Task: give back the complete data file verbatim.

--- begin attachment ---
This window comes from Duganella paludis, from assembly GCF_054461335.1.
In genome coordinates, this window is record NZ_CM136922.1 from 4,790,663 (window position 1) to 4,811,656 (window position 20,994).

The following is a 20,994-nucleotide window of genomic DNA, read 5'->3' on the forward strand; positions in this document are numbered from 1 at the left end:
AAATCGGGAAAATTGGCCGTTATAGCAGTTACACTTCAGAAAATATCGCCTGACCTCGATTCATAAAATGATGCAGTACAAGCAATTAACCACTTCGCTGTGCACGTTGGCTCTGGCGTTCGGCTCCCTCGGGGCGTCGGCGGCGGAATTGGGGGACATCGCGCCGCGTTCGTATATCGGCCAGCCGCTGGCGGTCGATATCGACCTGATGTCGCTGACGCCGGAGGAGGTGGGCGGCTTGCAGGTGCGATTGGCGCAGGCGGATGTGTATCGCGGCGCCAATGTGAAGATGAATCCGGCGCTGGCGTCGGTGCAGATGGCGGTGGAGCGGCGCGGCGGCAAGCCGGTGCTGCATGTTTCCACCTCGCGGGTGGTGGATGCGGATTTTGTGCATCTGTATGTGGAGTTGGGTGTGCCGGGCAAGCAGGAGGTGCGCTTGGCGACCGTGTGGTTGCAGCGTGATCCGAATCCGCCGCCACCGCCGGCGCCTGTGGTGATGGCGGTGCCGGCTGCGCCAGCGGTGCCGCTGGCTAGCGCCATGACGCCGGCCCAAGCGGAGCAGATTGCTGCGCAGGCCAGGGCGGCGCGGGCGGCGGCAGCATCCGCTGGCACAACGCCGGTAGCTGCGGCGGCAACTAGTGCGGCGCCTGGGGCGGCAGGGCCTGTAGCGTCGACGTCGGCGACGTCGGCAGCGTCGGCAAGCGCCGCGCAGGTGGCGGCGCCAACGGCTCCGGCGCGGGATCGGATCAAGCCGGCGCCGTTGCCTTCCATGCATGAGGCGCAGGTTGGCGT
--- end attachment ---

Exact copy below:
This window comes from Duganella paludis, from assembly GCF_054461335.1.
In genome coordinates, this window is record NZ_CM136922.1 from 4,790,663 (window position 1) to 4,811,656 (window position 20,994).

The following is a 20,994-nucleotide window of genomic DNA, read 5'->3' on the forward strand; positions in this document are numbered from 1 at the left end:
AAATCGGGAAAATTGGCCGTTATAGCAGTTACACTTCAGAAAATATCGCCTGACCTCGATTCATAAAATGATGCAGTACAAGCAATTAACCACTTCGCTGTGCACGTTGGCTCTGGCGTTCGGCTCCCTCGGGGCGTCGGCGGCGGAATTGGGGGACATCGCGCCGCGTTCGTATATCGGCCAGCCGCTGGCGGTCGATATCGACCTGATGTCGCTGACGCCGGAGGAGGTGGGCGGCTTGCAGGTGCGATTGGCGCAGGCGGATGTGTATCGCGGCGCCAATGTGAAGATGAATCCGGCGCTGGCGTCGGTGCAGATGGCGGTGGAGCGGCGCGGCGGCAAGCCGGTGCTGCATGTTTCCACCTCGCGGGTGGTGGATGCGGATTTTGTGCATCTGTATGTGGAGTTGGGTGTGCCGGGCAAGCAGGAGGTGCGCTTGGCGACCGTGTGGTTGCAGCGTGATCCGAATCCGCCGCCACCGCCGGCGCCTGTGGTGATGGCGGTGCCGGCTGCGCCAGCGGTGCCGCTGGCTAGCGCCATGACGCCGGCCCAAGCGGAGCAGATTGCTGCGCAGGCCAGGGCGGCGCGGGCGGCGGCAGCATCCGCTGGCACAACGCCGGTAGCTGCGGCGGCAACTAGTGCGGCGCCTGGGGCGGCAGGGCCTGTAGCGTCGACGTCGGCGACGTCGGCAGCGTCGGCAAGCGCCGCGCAGGTGGCGGCGCCAACGGCTCCGGCGCGGGATCGGATCAAGCCGGCGCCGTTGCCTTCCATGCATGAGGCGCAGGTTGGCGT